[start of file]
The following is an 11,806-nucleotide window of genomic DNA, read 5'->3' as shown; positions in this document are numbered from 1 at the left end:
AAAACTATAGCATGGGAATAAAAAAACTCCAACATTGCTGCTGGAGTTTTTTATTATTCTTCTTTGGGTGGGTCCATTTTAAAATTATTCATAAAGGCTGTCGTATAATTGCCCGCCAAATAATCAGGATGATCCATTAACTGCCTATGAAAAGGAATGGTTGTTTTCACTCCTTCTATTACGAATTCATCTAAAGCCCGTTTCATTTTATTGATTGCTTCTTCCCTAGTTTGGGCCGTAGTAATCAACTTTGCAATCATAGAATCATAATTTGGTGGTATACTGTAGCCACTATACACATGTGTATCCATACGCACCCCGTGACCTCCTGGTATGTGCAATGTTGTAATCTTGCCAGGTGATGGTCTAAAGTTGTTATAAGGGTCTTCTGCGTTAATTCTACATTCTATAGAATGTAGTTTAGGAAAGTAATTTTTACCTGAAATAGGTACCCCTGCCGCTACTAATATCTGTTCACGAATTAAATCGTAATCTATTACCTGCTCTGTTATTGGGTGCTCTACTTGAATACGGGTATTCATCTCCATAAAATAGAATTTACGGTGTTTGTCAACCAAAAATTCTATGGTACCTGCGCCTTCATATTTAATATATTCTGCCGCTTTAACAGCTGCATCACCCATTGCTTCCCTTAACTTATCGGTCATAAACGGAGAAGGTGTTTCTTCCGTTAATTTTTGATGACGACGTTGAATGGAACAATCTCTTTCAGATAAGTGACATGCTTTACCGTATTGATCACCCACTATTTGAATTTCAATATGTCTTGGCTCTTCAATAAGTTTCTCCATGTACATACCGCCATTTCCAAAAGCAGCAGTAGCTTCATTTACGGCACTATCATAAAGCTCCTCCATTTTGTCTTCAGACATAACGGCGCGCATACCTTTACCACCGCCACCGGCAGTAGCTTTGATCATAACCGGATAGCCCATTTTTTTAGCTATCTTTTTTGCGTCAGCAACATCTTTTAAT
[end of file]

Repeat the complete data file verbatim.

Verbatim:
The following is an 11,806-nucleotide window of genomic DNA, read 5'->3' as shown; positions in this document are numbered from 1 at the left end:
AAAACTATAGCATGGGAATAAAAAAACTCCAACATTGCTGCTGGAGTTTTTTATTATTCTTCTTTGGGTGGGTCCATTTTAAAATTATTCATAAAGGCTGTCGTATAATTGCCCGCCAAATAATCAGGATGATCCATTAACTGCCTATGAAAAGGAATGGTTGTTTTCACTCCTTCTATTACGAATTCATCTAAAGCCCGTTTCATTTTATTGATTGCTTCTTCCCTAGTTTGGGCCGTAGTAATCAACTTTGCAATCATAGAATCATAATTTGGTGGTATACTGTAGCCACTATACACATGTGTATCCATACGCACCCCGTGACCTCCTGGTATGTGCAATGTTGTAATCTTGCCAGGTGATGGTCTAAAGTTGTTATAAGGGTCTTCTGCGTTAATTCTACATTCTATAGAATGTAGTTTAGGAAAGTAATTTTTACCTGAAATAGGTACCCCTGCCGCTACTAATATCTGTTCACGAATTAAATCGTAATCTATTACCTGCTCTGTTATTGGGTGCTCTACTTGAATACGGGTATTCATCTCCATAAAATAGAATTTACGGTGTTTGTCAACCAAAAATTCTATGGTACCTGCGCCTTCATATTTAATATATTCTGCCGCTTTAACAGCTGCATCACCCATTGCTTCCCTTAACTTATCGGTCATAAACGGAGAAGGTGTTTCTTCCGTTAATTTTTGATGACGACGTTGAATGGAACAATCTCTTTCAGATAAGTGACATGCTTTACCGTATTGATCACCCACTATTTGAATTTCAATATGTCTTGGCTCTTCAATAAGTTTCTCCATGTACATACCGCCATTTCCAAAAGCAGCAGTAGCTTCATTTACGGCACTATCATAAAGCTCCTCCATTTTGTCTTCAGACATAACGGCGCGCATACCTTTACCACCGCCACCGGCAGTAGCTTTGATCATAACCGGATAGCCCATTTTTTTAGCTATCTTTTTTGCGTCAGCAACATCTTTTAAT